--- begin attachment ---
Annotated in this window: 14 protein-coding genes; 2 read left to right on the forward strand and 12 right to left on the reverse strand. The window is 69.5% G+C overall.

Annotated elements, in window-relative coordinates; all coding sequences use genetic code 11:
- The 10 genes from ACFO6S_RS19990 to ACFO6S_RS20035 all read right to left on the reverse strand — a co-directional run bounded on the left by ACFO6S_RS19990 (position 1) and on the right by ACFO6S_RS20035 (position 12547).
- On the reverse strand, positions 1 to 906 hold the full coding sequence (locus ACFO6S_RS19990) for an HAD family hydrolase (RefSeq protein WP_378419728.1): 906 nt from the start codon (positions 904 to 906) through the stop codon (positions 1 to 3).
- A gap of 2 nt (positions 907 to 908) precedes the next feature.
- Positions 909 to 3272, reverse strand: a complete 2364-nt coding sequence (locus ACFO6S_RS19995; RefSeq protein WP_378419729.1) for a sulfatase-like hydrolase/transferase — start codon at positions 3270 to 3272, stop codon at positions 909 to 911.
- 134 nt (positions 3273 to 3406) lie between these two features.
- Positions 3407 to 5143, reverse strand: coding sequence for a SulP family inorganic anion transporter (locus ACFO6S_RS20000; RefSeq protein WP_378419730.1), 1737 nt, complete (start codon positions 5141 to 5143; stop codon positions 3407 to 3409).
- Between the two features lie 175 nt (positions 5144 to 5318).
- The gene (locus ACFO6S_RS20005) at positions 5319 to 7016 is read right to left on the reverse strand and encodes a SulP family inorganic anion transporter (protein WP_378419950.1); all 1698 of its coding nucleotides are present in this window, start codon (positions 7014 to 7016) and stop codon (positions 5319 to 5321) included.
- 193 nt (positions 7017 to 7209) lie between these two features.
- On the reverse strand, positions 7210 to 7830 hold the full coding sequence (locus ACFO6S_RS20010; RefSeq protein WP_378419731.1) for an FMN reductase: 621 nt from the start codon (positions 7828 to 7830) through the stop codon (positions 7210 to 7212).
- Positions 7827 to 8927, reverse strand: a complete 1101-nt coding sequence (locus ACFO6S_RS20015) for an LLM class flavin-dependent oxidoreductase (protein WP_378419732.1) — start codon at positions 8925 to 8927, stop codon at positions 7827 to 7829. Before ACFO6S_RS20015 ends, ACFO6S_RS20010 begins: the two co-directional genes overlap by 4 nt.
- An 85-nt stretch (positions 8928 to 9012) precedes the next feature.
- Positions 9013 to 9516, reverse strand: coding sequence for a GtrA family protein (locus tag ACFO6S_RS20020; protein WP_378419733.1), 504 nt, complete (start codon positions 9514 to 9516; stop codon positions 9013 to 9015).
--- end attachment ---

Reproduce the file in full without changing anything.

Annotated in this window: 14 protein-coding genes; 2 read left to right on the forward strand and 12 right to left on the reverse strand. The window is 69.5% G+C overall.

Annotated elements, in window-relative coordinates; all coding sequences use genetic code 11:
- The 10 genes from ACFO6S_RS19990 to ACFO6S_RS20035 all read right to left on the reverse strand — a co-directional run bounded on the left by ACFO6S_RS19990 (position 1) and on the right by ACFO6S_RS20035 (position 12547).
- On the reverse strand, positions 1 to 906 hold the full coding sequence (locus ACFO6S_RS19990) for an HAD family hydrolase (RefSeq protein WP_378419728.1): 906 nt from the start codon (positions 904 to 906) through the stop codon (positions 1 to 3).
- A gap of 2 nt (positions 907 to 908) precedes the next feature.
- Positions 909 to 3272, reverse strand: a complete 2364-nt coding sequence (locus ACFO6S_RS19995; RefSeq protein WP_378419729.1) for a sulfatase-like hydrolase/transferase — start codon at positions 3270 to 3272, stop codon at positions 909 to 911.
- 134 nt (positions 3273 to 3406) lie between these two features.
- Positions 3407 to 5143, reverse strand: coding sequence for a SulP family inorganic anion transporter (locus ACFO6S_RS20000; RefSeq protein WP_378419730.1), 1737 nt, complete (start codon positions 5141 to 5143; stop codon positions 3407 to 3409).
- Between the two features lie 175 nt (positions 5144 to 5318).
- The gene (locus ACFO6S_RS20005) at positions 5319 to 7016 is read right to left on the reverse strand and encodes a SulP family inorganic anion transporter (protein WP_378419950.1); all 1698 of its coding nucleotides are present in this window, start codon (positions 7014 to 7016) and stop codon (positions 5319 to 5321) included.
- 193 nt (positions 7017 to 7209) lie between these two features.
- On the reverse strand, positions 7210 to 7830 hold the full coding sequence (locus ACFO6S_RS20010; RefSeq protein WP_378419731.1) for an FMN reductase: 621 nt from the start codon (positions 7828 to 7830) through the stop codon (positions 7210 to 7212).
- Positions 7827 to 8927, reverse strand: a complete 1101-nt coding sequence (locus ACFO6S_RS20015) for an LLM class flavin-dependent oxidoreductase (protein WP_378419732.1) — start codon at positions 8925 to 8927, stop codon at positions 7827 to 7829. Before ACFO6S_RS20015 ends, ACFO6S_RS20010 begins: the two co-directional genes overlap by 4 nt.
- An 85-nt stretch (positions 8928 to 9012) precedes the next feature.
- Positions 9013 to 9516, reverse strand: coding sequence for a GtrA family protein (locus tag ACFO6S_RS20020; protein WP_378419733.1), 504 nt, complete (start codon positions 9514 to 9516; stop codon positions 9013 to 9015).